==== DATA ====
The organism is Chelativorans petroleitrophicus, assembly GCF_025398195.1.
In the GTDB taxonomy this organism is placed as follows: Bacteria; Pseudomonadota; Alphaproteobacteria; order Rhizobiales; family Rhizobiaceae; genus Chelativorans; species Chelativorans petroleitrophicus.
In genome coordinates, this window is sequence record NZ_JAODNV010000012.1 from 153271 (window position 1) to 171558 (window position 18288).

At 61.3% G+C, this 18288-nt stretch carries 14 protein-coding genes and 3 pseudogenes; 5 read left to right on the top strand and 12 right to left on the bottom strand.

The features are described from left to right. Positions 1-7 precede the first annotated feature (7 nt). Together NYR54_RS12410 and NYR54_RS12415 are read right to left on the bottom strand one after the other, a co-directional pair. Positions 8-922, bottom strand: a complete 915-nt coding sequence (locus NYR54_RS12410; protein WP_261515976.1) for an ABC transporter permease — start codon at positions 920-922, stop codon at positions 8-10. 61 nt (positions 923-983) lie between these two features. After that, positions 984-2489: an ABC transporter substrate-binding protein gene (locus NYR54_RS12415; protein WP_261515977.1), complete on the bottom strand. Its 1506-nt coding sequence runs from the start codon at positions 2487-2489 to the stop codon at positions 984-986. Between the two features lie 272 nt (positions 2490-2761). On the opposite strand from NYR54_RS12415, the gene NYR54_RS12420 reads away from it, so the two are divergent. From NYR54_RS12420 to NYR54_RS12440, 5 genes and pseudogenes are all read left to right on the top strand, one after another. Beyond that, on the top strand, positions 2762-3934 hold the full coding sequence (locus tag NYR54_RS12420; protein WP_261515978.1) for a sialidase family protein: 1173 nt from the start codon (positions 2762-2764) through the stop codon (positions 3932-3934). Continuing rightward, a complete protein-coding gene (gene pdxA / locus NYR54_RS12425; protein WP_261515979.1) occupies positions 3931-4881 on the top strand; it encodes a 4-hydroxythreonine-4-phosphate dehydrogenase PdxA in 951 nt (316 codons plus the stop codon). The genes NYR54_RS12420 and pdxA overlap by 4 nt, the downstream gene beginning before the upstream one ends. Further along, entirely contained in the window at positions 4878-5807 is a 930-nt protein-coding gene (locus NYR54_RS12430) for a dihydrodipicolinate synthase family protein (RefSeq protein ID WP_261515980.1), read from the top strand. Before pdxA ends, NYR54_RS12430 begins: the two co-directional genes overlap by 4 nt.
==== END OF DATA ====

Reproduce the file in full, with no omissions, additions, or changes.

The organism is Chelativorans petroleitrophicus, assembly GCF_025398195.1.
In the GTDB taxonomy this organism is placed as follows: Bacteria; Pseudomonadota; Alphaproteobacteria; order Rhizobiales; family Rhizobiaceae; genus Chelativorans; species Chelativorans petroleitrophicus.
In genome coordinates, this window is sequence record NZ_JAODNV010000012.1 from 153271 (window position 1) to 171558 (window position 18288).

At 61.3% G+C, this 18288-nt stretch carries 14 protein-coding genes and 3 pseudogenes; 5 read left to right on the top strand and 12 right to left on the bottom strand.

The features are described from left to right. Positions 1-7 precede the first annotated feature (7 nt). Together NYR54_RS12410 and NYR54_RS12415 are read right to left on the bottom strand one after the other, a co-directional pair. Positions 8-922, bottom strand: a complete 915-nt coding sequence (locus NYR54_RS12410; protein WP_261515976.1) for an ABC transporter permease — start codon at positions 920-922, stop codon at positions 8-10. 61 nt (positions 923-983) lie between these two features. After that, positions 984-2489: an ABC transporter substrate-binding protein gene (locus NYR54_RS12415; protein WP_261515977.1), complete on the bottom strand. Its 1506-nt coding sequence runs from the start codon at positions 2487-2489 to the stop codon at positions 984-986. Between the two features lie 272 nt (positions 2490-2761). On the opposite strand from NYR54_RS12415, the gene NYR54_RS12420 reads away from it, so the two are divergent. From NYR54_RS12420 to NYR54_RS12440, 5 genes and pseudogenes are all read left to right on the top strand, one after another. Beyond that, on the top strand, positions 2762-3934 hold the full coding sequence (locus tag NYR54_RS12420; protein WP_261515978.1) for a sialidase family protein: 1173 nt from the start codon (positions 2762-2764) through the stop codon (positions 3932-3934). Continuing rightward, a complete protein-coding gene (gene pdxA / locus NYR54_RS12425; protein WP_261515979.1) occupies positions 3931-4881 on the top strand; it encodes a 4-hydroxythreonine-4-phosphate dehydrogenase PdxA in 951 nt (316 codons plus the stop codon). The genes NYR54_RS12420 and pdxA overlap by 4 nt, the downstream gene beginning before the upstream one ends. Further along, entirely contained in the window at positions 4878-5807 is a 930-nt protein-coding gene (locus NYR54_RS12430) for a dihydrodipicolinate synthase family protein (RefSeq protein ID WP_261515980.1), read from the top strand. Before pdxA ends, NYR54_RS12430 begins: the two co-directional genes overlap by 4 nt.